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Local builder and developer professionals anticipate another wild year for 2022.

Predicting the future is always a gamble. The past two years have certainly shown that is true. After months of lockdown and inactivity, the wave of record high building activity and home sales has been a wild ride for most in the residential construction industry in Iowa.

Conversations with several local builders and developers indicate that they expect more of the same in the year to come.

Kevin Johnson
Accurate Development

A custom builder as well as developer, Accurate Development has not faced the same challenges with land as some other builders.

“We actually have enough ground right now to develop and stay on plan,” says Johnson. “We’ve had some challenges with development, but not as a result of labor or pandemic issues really. It was a result of the storms in Texas, where our pipe supplier is based. They had to shut down for a while, and that held up work for a time.”

Like everyone else in the industry, Accurate has battled supply chain issues that Johnson anticipates will continue through 2022. “It doesn’t matter whether the product is international or domestic,” he says. “It’s all entwined. You might be buying windows from a local or domestic company, but if they get hardware from China, you’ve got that extra delay on top of the distribution and labor issues everyone seems to be dealing with.”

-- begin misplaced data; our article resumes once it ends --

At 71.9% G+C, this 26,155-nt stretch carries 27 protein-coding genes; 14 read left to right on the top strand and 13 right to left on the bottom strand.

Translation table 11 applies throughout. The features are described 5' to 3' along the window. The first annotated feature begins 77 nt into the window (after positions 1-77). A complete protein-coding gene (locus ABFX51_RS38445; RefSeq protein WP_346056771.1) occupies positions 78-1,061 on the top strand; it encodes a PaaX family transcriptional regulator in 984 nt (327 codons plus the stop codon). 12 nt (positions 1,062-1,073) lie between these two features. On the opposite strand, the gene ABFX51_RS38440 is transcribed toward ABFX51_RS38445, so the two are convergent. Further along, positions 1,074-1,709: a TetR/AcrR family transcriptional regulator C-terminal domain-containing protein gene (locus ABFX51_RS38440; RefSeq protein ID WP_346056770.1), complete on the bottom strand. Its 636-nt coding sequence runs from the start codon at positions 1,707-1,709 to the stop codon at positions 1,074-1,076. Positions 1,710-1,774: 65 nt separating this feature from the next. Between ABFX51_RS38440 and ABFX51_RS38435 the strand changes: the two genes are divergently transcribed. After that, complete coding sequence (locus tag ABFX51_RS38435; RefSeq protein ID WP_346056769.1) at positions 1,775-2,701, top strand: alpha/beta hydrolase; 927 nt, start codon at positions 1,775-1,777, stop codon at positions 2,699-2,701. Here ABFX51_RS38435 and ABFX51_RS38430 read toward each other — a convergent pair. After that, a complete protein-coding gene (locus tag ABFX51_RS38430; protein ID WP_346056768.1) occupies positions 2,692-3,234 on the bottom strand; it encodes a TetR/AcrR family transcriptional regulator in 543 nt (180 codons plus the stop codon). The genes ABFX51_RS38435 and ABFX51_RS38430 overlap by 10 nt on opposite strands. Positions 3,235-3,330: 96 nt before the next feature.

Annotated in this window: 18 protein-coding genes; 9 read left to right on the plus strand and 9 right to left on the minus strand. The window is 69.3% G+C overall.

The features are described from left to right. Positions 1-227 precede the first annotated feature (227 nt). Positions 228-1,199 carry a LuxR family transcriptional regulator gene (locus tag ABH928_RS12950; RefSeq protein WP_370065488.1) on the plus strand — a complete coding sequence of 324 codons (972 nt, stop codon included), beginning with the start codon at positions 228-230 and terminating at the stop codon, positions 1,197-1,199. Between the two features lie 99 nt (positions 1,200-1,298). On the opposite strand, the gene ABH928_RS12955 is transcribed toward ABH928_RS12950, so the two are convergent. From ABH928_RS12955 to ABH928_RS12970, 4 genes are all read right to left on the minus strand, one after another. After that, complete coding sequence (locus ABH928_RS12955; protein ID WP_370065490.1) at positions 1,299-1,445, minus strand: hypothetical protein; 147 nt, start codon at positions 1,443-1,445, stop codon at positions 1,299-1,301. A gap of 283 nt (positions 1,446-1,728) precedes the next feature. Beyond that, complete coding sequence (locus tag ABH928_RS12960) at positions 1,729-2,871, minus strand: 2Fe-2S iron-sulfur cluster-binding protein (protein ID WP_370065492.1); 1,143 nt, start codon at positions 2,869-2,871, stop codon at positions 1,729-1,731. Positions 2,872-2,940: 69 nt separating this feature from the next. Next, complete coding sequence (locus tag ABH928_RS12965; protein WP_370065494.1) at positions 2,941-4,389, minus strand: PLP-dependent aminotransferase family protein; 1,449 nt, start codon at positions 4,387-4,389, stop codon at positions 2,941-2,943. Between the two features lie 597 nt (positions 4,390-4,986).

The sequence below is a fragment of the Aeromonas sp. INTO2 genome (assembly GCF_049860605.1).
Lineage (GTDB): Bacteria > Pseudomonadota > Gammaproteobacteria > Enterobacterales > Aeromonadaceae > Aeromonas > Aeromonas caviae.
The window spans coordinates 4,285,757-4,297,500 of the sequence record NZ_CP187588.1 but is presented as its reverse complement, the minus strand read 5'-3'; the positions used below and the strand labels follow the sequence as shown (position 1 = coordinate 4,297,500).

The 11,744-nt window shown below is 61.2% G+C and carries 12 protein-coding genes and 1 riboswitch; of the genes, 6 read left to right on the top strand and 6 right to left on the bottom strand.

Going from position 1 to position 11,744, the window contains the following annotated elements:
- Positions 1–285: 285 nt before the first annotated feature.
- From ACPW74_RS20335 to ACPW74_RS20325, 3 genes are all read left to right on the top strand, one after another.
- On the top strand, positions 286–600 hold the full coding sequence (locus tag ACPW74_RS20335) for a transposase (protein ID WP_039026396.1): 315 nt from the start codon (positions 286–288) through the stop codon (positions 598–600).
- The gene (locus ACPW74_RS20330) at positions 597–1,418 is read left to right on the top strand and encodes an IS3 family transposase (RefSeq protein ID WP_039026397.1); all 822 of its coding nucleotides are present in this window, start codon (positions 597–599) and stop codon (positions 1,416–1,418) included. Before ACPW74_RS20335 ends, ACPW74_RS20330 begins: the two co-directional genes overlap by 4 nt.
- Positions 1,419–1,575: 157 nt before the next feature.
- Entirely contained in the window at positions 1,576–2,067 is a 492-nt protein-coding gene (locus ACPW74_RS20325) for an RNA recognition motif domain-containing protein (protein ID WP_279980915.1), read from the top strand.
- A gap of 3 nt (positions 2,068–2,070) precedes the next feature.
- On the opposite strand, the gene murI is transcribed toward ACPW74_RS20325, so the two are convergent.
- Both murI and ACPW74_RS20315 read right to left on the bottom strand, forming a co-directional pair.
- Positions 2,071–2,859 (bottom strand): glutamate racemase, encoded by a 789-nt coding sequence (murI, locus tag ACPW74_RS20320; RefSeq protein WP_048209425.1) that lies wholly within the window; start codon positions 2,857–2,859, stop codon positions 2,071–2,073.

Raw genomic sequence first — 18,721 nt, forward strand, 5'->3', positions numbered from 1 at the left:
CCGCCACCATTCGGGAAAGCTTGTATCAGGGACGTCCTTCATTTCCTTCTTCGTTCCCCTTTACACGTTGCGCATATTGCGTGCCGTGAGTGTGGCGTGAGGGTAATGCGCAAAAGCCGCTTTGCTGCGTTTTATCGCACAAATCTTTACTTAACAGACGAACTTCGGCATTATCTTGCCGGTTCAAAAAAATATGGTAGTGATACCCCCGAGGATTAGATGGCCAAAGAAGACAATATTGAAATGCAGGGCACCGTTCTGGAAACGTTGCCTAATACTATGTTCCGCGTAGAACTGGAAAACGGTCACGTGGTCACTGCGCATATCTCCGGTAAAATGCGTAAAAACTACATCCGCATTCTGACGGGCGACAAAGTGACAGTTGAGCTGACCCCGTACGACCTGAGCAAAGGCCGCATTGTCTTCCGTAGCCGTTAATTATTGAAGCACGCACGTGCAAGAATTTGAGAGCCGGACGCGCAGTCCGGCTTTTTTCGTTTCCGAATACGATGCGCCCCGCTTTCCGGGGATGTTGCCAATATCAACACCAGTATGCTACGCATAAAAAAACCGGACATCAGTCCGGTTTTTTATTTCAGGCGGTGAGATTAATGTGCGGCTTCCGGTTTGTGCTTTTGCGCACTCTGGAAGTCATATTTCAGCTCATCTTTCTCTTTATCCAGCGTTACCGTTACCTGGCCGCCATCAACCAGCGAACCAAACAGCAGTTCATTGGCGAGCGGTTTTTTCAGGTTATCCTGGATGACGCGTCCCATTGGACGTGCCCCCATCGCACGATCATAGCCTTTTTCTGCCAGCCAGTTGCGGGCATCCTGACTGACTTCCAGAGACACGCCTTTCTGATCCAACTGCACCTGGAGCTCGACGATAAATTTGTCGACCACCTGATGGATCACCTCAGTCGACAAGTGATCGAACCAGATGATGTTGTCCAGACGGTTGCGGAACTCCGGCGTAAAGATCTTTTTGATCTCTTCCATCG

Johnson says being a local custom builder and developer has brought advantages and disadvantages during the erratic months since the pandemic began. “We’ve been able to stay on plan for the most part because we aren’t building on 20 or 30 lots at a time,” he explains. “Our labor and supply needs have remained fairly consistent with our projections. On the other hand, we’re not buying 20 sets of cabinetry or the same windows for every house we build. Every house we do is different, so that can make it harder to get what we need and to get it on time.”

Accurate Development is seeing the same concerns, just different pieces, on the commercial side of the business, with material prices rising as much as 50% on some items. “Steel is the biggest issue for commercial,” Johnson says. “Everything starts with steel, and right now our orders are six months out. It’s a huge issue.”

Those factors all play into Johnson’s predictions for 2022.

“Supply issues are going to remain a key factor, and you just can’t predict which products or materials are going to be delayed or for how long,” he says. “Right now, windows have a four-month lead time, and when we get a signed purchase agreement from a home buyer, we need windows in two months. That means everything else gets delayed because so much is contingent on having the exterior sealed.”